The World Health Organization cites the importance of gender as a contributing risk factor to individual mental illness, stating, “depression [and] anxiety … are significantly related to interconnected and co-occurent risk factors such as gender based roles, stressors and negative life experiences and events” (who.int). Olga’s distress from gender based roles further worsens her mental state during her husband’s abandonment, as she yells to Mario in rejection of society-based ideas: “I’m supposed to speak like a good, well-brought up wife? … in order not to disturb the gentleman [or] his children, I’m supposed to use clean language, … be posed and refined, I’m supposed to be elegant!” (Ferrante 42). Further gender-based pressure resides in Olga’s impulsive need to have her body clean and eliminated of “all unpleasant traces of earth” (Ferrante 97). Her fear of male repulsion toward normal female bodily functions and attributes comes from her mother, as she had “trained [Olga] in the obsessive bodily attentions of women”, illustrating the history of gender based norms (Ferrante 97). Patriarchal society encourages women to hide themselves, teaching women what parts of the body are desired to be exposed. Olga acknowledges her loss of self at the expense of men as Ferrante writes, “What a mistake, above all, it had been to believe that I couldn’t live without him, when for a long time I had not been at all certain that I was alive with him” (Ferrante 86).

Olga’s behavior at many times is shocking, in turn receiving reactions from readers as Olga portraying a despicable character. After Mario leaves, Olga lives with depression and anxiety as she becomes increasingly irritable, commonly uses expletives, withdraws from friends and society, has insomnia, becomes suspicious, desperate, forgetful, treats her children poorly, and continually struggles with attempts to decipher between what is her reality and what is a state of dissociation. Day to day tasks which require minimal effort become difficult to complete, such as turning a key in a lock, cooking, or walking the dog. It’s important to consider the difference between a character’s active choices from a character’s inability to function. Olga tries to ground herself in reality and take care of the children, only her mental state prevents her from successfully achieving this end. While abandoning one’s kids is horrifying, an understanding of Olga’s mental state allows readers to understand a deeper horror in depression and anxiety.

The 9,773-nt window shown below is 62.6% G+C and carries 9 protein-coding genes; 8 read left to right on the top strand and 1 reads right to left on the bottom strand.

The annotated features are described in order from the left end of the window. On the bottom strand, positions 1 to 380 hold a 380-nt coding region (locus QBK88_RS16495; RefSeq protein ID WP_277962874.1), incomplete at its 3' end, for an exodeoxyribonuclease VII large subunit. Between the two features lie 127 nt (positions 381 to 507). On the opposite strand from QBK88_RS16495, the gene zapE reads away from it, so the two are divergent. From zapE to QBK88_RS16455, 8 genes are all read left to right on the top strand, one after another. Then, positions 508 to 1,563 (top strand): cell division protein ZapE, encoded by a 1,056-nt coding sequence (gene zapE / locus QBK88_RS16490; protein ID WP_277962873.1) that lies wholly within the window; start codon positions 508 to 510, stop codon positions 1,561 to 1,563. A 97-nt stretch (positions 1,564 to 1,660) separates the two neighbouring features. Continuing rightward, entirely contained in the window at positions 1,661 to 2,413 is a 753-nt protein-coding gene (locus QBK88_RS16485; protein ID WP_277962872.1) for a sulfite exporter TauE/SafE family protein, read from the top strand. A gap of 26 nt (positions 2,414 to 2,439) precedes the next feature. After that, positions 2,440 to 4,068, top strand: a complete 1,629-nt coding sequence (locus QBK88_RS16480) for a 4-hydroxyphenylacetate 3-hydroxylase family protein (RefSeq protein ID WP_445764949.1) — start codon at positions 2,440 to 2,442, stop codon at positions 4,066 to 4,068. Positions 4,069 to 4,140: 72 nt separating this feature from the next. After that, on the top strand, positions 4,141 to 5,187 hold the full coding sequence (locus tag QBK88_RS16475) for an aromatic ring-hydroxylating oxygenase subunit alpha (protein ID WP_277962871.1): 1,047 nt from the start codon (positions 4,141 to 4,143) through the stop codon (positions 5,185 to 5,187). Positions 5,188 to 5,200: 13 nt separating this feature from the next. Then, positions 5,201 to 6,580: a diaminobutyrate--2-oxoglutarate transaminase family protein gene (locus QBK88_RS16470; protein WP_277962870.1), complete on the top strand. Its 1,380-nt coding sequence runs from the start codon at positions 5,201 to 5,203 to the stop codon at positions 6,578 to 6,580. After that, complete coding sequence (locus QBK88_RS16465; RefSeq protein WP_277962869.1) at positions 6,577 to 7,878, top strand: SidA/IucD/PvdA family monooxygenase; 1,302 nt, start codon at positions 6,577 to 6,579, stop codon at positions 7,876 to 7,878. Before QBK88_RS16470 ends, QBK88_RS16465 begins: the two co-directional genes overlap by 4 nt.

Through Olga, Ferrante challenges previous representations of women and illness. Ferrante reminds readers that a “mad” woman doesn’t have to look like the frail and feminine Ophelia or follow the narratives of women portrayed in ways that romanticize, stigmatize, or stereotype what mental illness looks like. Olga is not “the woman who breaks into pieces under the blows of abandonment and absence, who goes mad, who dies” (Ferrante 76). Ferrante examines how constricting forces of patriarchal culture can take a serious mental toll on women. For Olga, mental illness is a constant loss of sense and persistent disorientation. Olga is left to take care of the children because society has deemed women as the caretakers, but it’s little wonder why she manages poorly when she can’t make out her reality: “Pay attention, in the excitement you might forget your arm, your voice, a thought. Or tear the floor, permanently separate the living room from the children’s room” (Ferrante 111). Criticisms against Olga detracts attention away from her depression and anxiety and instead serves as blame against Olga as a terrible person, wife, mother, or whatever chosen label. The harm in that projection is that the ability to use literature as a framework for destigmatizing mental illness is ignored.